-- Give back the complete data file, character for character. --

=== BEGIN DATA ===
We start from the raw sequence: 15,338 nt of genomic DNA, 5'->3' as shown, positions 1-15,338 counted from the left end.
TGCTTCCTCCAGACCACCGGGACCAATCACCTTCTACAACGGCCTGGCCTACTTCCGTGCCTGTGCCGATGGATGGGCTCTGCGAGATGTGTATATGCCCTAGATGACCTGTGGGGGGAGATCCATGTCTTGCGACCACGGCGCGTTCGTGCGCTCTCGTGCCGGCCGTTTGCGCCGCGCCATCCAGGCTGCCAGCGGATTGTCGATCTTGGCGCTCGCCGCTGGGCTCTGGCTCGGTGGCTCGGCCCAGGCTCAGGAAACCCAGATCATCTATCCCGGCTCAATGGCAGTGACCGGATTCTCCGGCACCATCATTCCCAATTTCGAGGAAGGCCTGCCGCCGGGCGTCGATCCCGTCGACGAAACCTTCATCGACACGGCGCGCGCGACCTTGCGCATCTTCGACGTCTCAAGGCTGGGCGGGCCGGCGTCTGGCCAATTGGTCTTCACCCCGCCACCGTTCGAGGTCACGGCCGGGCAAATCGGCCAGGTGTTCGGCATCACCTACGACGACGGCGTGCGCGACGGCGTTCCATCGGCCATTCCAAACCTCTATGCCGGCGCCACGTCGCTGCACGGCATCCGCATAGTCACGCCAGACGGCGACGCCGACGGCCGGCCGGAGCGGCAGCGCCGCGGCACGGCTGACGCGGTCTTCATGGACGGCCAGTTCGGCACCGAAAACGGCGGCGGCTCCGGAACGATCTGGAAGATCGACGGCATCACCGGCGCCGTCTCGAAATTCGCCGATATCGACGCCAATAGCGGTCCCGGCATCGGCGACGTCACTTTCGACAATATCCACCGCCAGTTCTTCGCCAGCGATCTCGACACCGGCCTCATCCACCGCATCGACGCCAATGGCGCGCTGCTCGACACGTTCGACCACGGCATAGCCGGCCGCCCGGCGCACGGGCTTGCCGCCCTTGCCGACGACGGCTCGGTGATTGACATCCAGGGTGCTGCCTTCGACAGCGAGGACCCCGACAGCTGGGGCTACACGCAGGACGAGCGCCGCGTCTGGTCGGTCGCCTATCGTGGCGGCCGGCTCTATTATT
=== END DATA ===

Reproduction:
We start from the raw sequence: 15,338 nt of genomic DNA, 5'->3' as shown, positions 1-15,338 counted from the left end.
TGCTTCCTCCAGACCACCGGGACCAATCACCTTCTACAACGGCCTGGCCTACTTCCGTGCCTGTGCCGATGGATGGGCTCTGCGAGATGTGTATATGCCCTAGATGACCTGTGGGGGGAGATCCATGTCTTGCGACCACGGCGCGTTCGTGCGCTCTCGTGCCGGCCGTTTGCGCCGCGCCATCCAGGCTGCCAGCGGATTGTCGATCTTGGCGCTCGCCGCTGGGCTCTGGCTCGGTGGCTCGGCCCAGGCTCAGGAAACCCAGATCATCTATCCCGGCTCAATGGCAGTGACCGGATTCTCCGGCACCATCATTCCCAATTTCGAGGAAGGCCTGCCGCCGGGCGTCGATCCCGTCGACGAAACCTTCATCGACACGGCGCGCGCGACCTTGCGCATCTTCGACGTCTCAAGGCTGGGCGGGCCGGCGTCTGGCCAATTGGTCTTCACCCCGCCACCGTTCGAGGTCACGGCCGGGCAAATCGGCCAGGTGTTCGGCATCACCTACGACGACGGCGTGCGCGACGGCGTTCCATCGGCCATTCCAAACCTCTATGCCGGCGCCACGTCGCTGCACGGCATCCGCATAGTCACGCCAGACGGCGACGCCGACGGCCGGCCGGAGCGGCAGCGCCGCGGCACGGCTGACGCGGTCTTCATGGACGGCCAGTTCGGCACCGAAAACGGCGGCGGCTCCGGAACGATCTGGAAGATCGACGGCATCACCGGCGCCGTCTCGAAATTCGCCGATATCGACGCCAATAGCGGTCCCGGCATCGGCGACGTCACTTTCGACAATATCCACCGCCAGTTCTTCGCCAGCGATCTCGACACCGGCCTCATCCACCGCATCGACGCCAATGGCGCGCTGCTCGACACGTTCGACCACGGCATAGCCGGCCGCCCGGCGCACGGGCTTGCCGCCCTTGCCGACGACGGCTCGGTGATTGACATCCAGGGTGCTGCCTTCGACAGCGAGGACCCCGACAGCTGGGGCTACACGCAGGACGAGCGCCGCGTCTGGTCGGTCGCCTATCGTGGCGGCCGGCTCTATTATT